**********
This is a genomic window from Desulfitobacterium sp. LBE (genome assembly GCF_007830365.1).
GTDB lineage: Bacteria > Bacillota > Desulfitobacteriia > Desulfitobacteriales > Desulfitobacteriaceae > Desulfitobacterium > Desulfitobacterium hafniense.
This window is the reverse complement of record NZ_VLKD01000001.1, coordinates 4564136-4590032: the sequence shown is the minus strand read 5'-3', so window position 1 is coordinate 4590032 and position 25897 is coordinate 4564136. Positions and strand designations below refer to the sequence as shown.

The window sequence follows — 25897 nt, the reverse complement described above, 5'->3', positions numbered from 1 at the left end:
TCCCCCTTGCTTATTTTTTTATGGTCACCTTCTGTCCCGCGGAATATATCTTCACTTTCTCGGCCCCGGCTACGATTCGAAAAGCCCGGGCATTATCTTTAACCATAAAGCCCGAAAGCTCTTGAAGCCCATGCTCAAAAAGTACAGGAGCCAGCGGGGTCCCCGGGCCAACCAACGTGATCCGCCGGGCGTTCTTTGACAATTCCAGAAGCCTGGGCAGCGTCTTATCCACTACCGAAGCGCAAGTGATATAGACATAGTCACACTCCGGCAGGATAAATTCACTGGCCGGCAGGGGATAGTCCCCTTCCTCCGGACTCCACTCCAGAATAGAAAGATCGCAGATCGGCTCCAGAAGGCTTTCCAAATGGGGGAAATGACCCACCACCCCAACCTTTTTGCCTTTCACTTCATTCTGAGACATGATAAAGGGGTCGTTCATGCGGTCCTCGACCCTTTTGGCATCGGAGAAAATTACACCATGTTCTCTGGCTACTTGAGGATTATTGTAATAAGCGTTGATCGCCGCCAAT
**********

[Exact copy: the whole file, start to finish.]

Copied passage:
This is a genomic window from Desulfitobacterium sp. LBE (genome assembly GCF_007830365.1).
GTDB lineage: Bacteria > Bacillota > Desulfitobacteriia > Desulfitobacteriales > Desulfitobacteriaceae > Desulfitobacterium > Desulfitobacterium hafniense.
This window is the reverse complement of record NZ_VLKD01000001.1, coordinates 4564136-4590032: the sequence shown is the minus strand read 5'-3', so window position 1 is coordinate 4590032 and position 25897 is coordinate 4564136. Positions and strand designations below refer to the sequence as shown.

The window sequence follows — 25897 nt, the reverse complement described above, 5'->3', positions numbered from 1 at the left end:
TCCCCCTTGCTTATTTTTTTATGGTCACCTTCTGTCCCGCGGAATATATCTTCACTTTCTCGGCCCCGGCTACGATTCGAAAAGCCCGGGCATTATCTTTAACCATAAAGCCCGAAAGCTCTTGAAGCCCATGCTCAAAAAGTACAGGAGCCAGCGGGGTCCCCGGGCCAACCAACGTGATCCGCCGGGCGTTCTTTGACAATTCCAGAAGCCTGGGCAGCGTCTTATCCACTACCGAAGCGCAAGTGATATAGACATAGTCACACTCCGGCAGGATAAATTCACTGGCCGGCAGGGGATAGTCCCCTTCCTCCGGACTCCACTCCAGAATAGAAAGATCGCAGATCGGCTCCAGAAGGCTTTCCAAATGGGGGAAATGACCCACCACCCCAACCTTTTTGCCTTTCACTTCATTCTGAGACATGATAAAGGGGTCGTTCATGCGGTCCTCGACCCTTTTGGCATCGGAGAAAATTACACCATGTTCTCTGGCTACTTGAGGATTATTGTAATAAGCGTTGATCGCCGCCAAT